Rubbishing allegations that he has stopped filing RTI petitions after the BJP came to power, he gives an example. On September 14, 2013, that is, during the UPA regime, he had filed a query seeking declassification of the Netaji files. After 14 months, on November 21, 2014, under the NDA regime, he got a reply that his petition has been dismissed. “I cannot give full marks to any party. It depends upon both the CPIO [chief public information officer of any public authority like a ministry] and political parties. If the mindset of the CPIO is pro-transparency, then they know how to convince political leadership.”
Agrawal is not close to any party. He is in fact fighting to bring them all under the ambit of the RTI. Six national parties have opposed the CIC decision bringing them under the law, saying this would adversely impact their internal working and political functioning. The central government too has taken the same stance. “Today, all the parties want everybody under the RTI purview, except for themselves. It is unfortunate that lawmakers have become law-breakers. The very political parties which constituted CIC defy its order today. They are insulting their own commission,” says Agrawal.
With a strength that would put a far younger person to shame, Agrawal continues to deliver lectures and seminars, educating people on using the weapon of RTI for common good. He has been working as a consultant with the Delhi government for long. “My experience tells me that the handling of an RTI petition is as difficult as handling a case of parliamentary corruption.” He guides various public authorities on how to respond to RTI plea and eliminate fake and frivolous ones. The department of personnel and training (DoPT) has even incorporated some of his suggestions.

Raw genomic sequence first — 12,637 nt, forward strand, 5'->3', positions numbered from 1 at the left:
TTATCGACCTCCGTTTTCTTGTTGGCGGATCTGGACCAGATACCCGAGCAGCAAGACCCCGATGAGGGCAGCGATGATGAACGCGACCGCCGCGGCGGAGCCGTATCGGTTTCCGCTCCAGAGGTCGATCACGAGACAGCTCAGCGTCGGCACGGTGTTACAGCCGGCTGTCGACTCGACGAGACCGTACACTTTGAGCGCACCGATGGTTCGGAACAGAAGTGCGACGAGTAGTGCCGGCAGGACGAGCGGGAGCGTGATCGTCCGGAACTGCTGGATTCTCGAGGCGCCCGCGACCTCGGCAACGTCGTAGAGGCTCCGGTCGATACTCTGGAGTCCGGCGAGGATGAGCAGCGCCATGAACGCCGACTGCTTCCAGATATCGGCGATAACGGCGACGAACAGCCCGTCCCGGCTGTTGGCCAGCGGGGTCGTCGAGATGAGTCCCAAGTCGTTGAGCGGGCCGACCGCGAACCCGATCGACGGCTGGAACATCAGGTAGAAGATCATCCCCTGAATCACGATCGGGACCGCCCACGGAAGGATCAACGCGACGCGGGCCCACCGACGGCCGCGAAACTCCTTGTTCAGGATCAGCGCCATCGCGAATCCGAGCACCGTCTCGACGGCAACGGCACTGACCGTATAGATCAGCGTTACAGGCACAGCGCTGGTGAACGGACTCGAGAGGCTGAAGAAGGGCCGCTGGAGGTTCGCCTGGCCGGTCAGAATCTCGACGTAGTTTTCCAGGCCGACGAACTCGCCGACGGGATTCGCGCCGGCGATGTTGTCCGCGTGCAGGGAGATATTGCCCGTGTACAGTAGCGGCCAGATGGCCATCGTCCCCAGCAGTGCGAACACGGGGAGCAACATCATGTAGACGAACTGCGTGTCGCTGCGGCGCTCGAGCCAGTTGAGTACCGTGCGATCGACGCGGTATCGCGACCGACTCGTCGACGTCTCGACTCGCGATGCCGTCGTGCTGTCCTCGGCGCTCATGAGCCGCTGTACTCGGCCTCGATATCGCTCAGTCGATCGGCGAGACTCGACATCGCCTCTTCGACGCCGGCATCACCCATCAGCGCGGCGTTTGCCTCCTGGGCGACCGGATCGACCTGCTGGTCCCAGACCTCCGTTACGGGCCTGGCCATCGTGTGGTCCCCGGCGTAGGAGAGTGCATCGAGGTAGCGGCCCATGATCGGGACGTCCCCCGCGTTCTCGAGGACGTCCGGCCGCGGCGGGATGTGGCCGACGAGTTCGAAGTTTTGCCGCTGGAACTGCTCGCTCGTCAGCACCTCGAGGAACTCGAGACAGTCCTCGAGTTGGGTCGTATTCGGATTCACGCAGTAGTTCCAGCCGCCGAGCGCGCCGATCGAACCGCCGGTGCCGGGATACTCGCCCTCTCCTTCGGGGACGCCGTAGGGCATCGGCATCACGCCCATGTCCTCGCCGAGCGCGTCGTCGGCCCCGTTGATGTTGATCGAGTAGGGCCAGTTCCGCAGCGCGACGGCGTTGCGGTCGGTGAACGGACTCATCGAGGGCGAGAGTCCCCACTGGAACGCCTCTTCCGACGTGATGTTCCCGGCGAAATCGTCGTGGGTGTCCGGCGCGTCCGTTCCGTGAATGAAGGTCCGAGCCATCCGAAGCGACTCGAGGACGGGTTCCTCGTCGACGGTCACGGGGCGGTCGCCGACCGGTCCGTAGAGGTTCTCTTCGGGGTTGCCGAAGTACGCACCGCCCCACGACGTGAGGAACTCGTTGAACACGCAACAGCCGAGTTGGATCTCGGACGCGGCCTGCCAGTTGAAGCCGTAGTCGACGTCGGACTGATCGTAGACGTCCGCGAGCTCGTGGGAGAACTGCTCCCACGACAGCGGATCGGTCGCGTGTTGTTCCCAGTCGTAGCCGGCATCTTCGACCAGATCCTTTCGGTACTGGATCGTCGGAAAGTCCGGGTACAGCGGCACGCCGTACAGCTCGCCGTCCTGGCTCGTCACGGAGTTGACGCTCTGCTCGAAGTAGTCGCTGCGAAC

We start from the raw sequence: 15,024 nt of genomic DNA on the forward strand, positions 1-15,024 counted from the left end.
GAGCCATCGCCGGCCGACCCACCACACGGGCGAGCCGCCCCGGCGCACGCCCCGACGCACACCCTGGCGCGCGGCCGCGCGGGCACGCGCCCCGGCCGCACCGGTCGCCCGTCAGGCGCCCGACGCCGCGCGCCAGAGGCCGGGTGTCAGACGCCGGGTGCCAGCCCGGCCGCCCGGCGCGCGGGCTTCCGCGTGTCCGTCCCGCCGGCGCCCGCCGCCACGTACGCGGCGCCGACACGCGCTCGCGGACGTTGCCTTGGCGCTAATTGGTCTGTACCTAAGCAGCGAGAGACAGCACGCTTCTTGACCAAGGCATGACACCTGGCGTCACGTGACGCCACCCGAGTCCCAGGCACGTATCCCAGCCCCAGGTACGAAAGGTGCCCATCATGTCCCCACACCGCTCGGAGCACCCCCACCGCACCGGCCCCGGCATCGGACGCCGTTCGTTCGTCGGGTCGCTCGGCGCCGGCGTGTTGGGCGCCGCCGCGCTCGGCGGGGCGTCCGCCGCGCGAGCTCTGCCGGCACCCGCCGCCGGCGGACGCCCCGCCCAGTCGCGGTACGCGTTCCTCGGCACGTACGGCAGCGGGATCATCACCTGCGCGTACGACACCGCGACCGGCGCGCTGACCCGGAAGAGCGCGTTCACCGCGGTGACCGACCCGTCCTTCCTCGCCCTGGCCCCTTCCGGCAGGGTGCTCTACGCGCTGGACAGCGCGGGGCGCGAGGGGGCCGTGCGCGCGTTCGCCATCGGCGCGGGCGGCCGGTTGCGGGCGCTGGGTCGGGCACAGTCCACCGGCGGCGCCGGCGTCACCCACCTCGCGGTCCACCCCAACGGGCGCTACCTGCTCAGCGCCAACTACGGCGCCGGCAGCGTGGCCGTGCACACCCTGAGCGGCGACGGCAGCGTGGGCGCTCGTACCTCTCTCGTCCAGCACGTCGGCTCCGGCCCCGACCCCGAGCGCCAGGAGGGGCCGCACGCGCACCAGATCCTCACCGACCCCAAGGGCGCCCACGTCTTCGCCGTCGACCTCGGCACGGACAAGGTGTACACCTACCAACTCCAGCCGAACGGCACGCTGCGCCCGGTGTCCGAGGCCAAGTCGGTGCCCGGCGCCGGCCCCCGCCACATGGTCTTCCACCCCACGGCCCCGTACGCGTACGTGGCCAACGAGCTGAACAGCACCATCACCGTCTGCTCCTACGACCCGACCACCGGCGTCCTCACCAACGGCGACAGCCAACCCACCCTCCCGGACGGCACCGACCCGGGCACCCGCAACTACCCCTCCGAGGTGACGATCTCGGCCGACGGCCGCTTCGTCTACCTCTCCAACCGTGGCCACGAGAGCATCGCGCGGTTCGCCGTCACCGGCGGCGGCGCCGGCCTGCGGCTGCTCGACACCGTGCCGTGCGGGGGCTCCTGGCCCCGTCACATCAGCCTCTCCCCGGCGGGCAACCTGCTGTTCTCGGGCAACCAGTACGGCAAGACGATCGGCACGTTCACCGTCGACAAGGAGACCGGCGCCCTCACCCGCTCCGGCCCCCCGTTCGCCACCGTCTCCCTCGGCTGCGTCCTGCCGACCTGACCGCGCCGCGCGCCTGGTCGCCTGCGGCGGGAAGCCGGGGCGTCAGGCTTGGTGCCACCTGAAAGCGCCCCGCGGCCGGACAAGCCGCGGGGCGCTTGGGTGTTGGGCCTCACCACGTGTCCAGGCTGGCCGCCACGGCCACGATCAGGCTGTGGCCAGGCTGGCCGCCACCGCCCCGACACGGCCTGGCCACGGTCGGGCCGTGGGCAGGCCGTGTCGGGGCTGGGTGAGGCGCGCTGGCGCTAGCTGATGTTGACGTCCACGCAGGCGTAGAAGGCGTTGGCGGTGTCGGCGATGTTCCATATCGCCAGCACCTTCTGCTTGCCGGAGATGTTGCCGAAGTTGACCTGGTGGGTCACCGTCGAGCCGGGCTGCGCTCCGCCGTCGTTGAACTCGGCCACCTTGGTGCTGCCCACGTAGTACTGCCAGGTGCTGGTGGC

As the RTI Act completes 10 years it continues to empower common people like Agrawal to hold the government accountable. Hailed as a game changer, the Act promotes transparency and has exposed many scams, be it the 2G scam, Commonwealth Games or the Adarsh Housing Society scam. But this tool of justice has it weaknesses too. As many as 45 RTI activists have lost their lives, and many more have received death threats. Didn’t Agrawal fear for his life? “I am a socialist and I don’t care about my life,” he says, adding, “Most of my petitions seek information from public authorities. I never exposed any mafia network and no personal enmity was involved, so I have not received any serious death threat.” But that doesn’t mean he has not been harassed. His RTI query which revealed how redundant Delhi Milk Scheme booths were occupied illegally earned him a series of abusive calls. Also, the revelation of ‘semi VIP’ pyre blocks at the Nigambodh Ghat grabbed media attention and he had a narrow escape from an attack. But these threats never discouraged him.
“I got a serious threat one and half years back. A public authority sent me a threat letter and warned me to take my petition back, otherwise its chairperson will get me arrested by the CBI.” Not revealing the name of the authority or the chairperson, Agrawal says that he had a fortunate escape.
As the Act completes a decade in action, what would be his suggestions for a more robust transparency regime? He says fees should be increased and time-bound decision should come into effect. “To curb frivolous petitions I had suggested increasing the rate of the RTI fees from Rs 10 to Rs 50, with first 20 copied pages free-of-cost.” This will not only reduce the cost but also curb frivolous and irrelevant petitions.
He has another suggestion and it is for a new legislation.
During many CIC hearings, he has observed that people think of RTI as a public grievances redressal system. “They don’t know that this is not a public grievance forum but a right to information forum. There is an urgent need for the grievance redressal bill to come into force.”
He also believes just like Lok Adalats, there should be a mechanism in RTI where public hearings can be held, where petitions can be disposed of in bulk. “Some commissioners give instant decisions in front of the petitioners but some do the process of hearing and stall the decision for months. This is no logic. How will we clear our backlog like this?” questions Agrawal.
After a hearing, the decision should be given in a time-bound manner. A week’s time should be given only if it is a sensitive matter. “After all just like justice delayed is justice denied, similarly information delayed is information denied,” quips Agrawal.
(The story appears in the November 1-15, 2015 issue)